Semi-autonomous and autonomous machines and robots can become moral machines using annotated decision trees containing ethical assumptions or justifications for interactions with animals.
Machine ethics is a young, dynamic discipline, which primarily targets people, not animals. However, it is important that animals are kept from harm when encountering these machines since animals cannot make informed decisions or react as humans would.
Several prototypes of semi-autonomous and autonomous machines that do not startle animals in the wild have been developed at the FHNW University in Brugg-Windisch, Switzerland. The prototypes are a ladybird-friendly robot vacuum cleaner, a self-driving car, a drone study for nature photography and advanced driver assistance systems.
The article “Towards animal-friendly machines” by Professor Oliver Bendel of the FHNW School of Business, published in De Gruyter’s open access journal Paladyn, Journal of Behavioral Robotics, describes how annotated decision trees for animal-friendly moral machines are being developed and compared while making the moral justifications transparent.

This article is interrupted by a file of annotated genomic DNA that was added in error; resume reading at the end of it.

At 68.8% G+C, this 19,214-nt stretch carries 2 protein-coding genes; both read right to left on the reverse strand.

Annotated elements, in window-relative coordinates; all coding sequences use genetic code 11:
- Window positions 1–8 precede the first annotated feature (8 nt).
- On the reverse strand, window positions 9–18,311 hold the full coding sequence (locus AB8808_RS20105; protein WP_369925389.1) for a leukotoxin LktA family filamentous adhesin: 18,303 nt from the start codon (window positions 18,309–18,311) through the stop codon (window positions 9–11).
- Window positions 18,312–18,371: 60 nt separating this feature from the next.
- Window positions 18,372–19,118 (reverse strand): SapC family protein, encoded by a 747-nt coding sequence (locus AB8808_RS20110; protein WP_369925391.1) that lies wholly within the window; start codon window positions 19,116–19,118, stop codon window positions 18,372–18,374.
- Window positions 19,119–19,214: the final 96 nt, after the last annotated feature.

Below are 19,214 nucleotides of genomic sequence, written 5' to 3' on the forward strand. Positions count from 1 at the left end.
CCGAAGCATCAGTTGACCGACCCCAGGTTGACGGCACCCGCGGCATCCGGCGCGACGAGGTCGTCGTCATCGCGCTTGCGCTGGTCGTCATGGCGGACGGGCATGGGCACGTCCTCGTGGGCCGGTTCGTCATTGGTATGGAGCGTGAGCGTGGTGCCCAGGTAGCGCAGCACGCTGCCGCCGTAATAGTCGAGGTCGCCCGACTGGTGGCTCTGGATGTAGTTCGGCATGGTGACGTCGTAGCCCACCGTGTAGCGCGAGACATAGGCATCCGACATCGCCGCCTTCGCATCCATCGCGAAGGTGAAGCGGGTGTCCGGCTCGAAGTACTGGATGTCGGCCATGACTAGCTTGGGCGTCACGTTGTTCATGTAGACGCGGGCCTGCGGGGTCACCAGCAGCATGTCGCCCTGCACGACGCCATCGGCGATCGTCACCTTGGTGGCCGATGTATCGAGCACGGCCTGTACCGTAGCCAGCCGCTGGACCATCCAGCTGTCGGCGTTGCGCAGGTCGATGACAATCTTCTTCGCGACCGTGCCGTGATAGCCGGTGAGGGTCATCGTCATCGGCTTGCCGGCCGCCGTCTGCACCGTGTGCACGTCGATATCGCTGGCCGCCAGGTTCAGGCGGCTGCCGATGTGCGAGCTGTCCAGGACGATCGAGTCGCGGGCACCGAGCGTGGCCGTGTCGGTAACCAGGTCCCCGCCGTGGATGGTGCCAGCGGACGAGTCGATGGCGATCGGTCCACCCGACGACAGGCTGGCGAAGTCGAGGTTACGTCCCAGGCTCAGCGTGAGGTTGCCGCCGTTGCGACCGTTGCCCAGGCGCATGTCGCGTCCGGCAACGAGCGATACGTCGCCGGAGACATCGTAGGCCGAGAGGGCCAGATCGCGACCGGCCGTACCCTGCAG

The modeling for the drone, for example, was presented in 2015 and instructed it to ignore humans, to avoid harming flying birds and to identify skittish animals and only photograph them from an appropriate height.
The robot vacuum cleaner was programmed to identify ladybirds by their coloring, and stop vacuuming until the insect had moved on. Furthermore, the owner could control the morality of the machine by presetting it to spare ladybirds, but vacuum other invasive or undesirable species. This may not seem animal-friendly, but absolute moral rules need not be enforced consistently if, for example, a vermin-free house is justified.
Programming advanced driver assistance systems (ADAS) in terms of decisions they can make with respect to animals is the main focus of the Robocar design study. The study posits that ADAS should recognize warning signs for toad migration, hedgehog populations or deer crossings and adapt the car’s reactions (emergency brake, reduced speed, etc) accordingly. In short, ADAS systems should identify such animals and animal species directly and react appropriately.
“Both robotics and computer science must be sensitized to animal protection and advocates for animal ethics should follow developments in robotics and artificial intelligences and should be involved in both,” said Professor Bendel.
Read the open access article (download PDF) here for free: